Why Dry Indoor Air is Your Invisible Enemy

December 07, 2016

Jennifer Erskine, MD, MSIS
Medical Director, Shore Physicians Group Hospitalists

Don’t let your guard down – cold season is in full effect. The combination of winter’s dry air, a turned-up thermostat, and closed windows can wreak havoc on your respiratory system.  Raising the thermostat when it’s cold is convenient but wearing a thick sweater instead is greener and healthier. Do you wake up thirsty? Coughing? Dry sinuses, bloody noses, itchy skin and a scratchy throat are just some of the symptoms you may experience – and an indication there is not enough humidity in your living space.

Humidifiers can help soothe these familiar problems caused by indoor air. Cold air dries mucus, making it harder to clear from your nasal passages. Moist air helps loosen it.  Getting a quality humidifier has its benefits. Avoid using tap water in your humidifier, because the minerals in it may be dispersed in the air as white dust. I suggest using demineralized water, and replace filters as recommended by the manufacturing company.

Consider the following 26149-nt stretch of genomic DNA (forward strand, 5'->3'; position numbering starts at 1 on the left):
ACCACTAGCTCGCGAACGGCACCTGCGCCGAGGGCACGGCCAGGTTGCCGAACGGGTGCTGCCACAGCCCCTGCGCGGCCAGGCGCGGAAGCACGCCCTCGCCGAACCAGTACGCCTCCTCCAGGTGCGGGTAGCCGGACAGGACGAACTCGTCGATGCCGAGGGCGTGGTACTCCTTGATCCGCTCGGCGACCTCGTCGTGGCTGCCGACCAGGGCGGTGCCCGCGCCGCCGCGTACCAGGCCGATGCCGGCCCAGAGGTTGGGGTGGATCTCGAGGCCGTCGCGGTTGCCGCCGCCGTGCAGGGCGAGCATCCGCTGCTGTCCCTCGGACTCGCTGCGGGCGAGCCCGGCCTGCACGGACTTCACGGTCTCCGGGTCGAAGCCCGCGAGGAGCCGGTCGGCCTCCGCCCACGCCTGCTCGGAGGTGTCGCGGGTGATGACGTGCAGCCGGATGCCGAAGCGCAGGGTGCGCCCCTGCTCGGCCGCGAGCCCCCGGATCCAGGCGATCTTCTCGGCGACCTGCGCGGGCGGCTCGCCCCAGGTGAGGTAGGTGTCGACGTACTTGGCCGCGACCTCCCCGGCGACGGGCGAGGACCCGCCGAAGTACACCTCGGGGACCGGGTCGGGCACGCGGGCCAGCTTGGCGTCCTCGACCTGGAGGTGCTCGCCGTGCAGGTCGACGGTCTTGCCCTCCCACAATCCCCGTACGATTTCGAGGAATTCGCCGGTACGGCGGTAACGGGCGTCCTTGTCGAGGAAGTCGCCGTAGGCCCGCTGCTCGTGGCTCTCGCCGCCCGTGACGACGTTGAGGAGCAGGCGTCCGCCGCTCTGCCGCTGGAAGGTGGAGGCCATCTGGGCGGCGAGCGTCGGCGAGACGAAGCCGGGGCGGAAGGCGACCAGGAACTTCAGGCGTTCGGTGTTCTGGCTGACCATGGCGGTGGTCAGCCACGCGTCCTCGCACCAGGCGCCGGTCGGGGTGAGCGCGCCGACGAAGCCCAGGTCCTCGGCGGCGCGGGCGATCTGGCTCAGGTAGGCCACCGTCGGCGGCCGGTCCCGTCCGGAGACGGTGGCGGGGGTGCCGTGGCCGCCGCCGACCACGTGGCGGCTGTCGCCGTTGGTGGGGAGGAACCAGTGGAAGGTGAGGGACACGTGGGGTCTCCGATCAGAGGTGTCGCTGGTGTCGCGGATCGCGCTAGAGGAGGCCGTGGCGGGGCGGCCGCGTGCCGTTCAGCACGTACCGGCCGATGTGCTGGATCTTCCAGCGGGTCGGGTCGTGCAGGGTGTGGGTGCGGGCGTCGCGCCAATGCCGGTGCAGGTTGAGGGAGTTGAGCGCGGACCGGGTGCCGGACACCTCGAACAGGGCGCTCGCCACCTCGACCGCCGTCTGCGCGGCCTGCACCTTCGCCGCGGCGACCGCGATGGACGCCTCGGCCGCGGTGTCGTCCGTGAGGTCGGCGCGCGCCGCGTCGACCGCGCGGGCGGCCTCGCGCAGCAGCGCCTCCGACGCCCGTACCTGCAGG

Be cautious and avoid over usage as allowing a unit to expel too much moisture can create condensation on the walls. This water can then turn into mold and spread throughout the home. Monitoring moisture levels and regular maintenance can ensure you get all the benefits of moistened air without all the risks. When used with care, humidifiers can make a significant difference when it comes to dry skin and airways. However keep in mind that this is a home remedy – not medical treatment.

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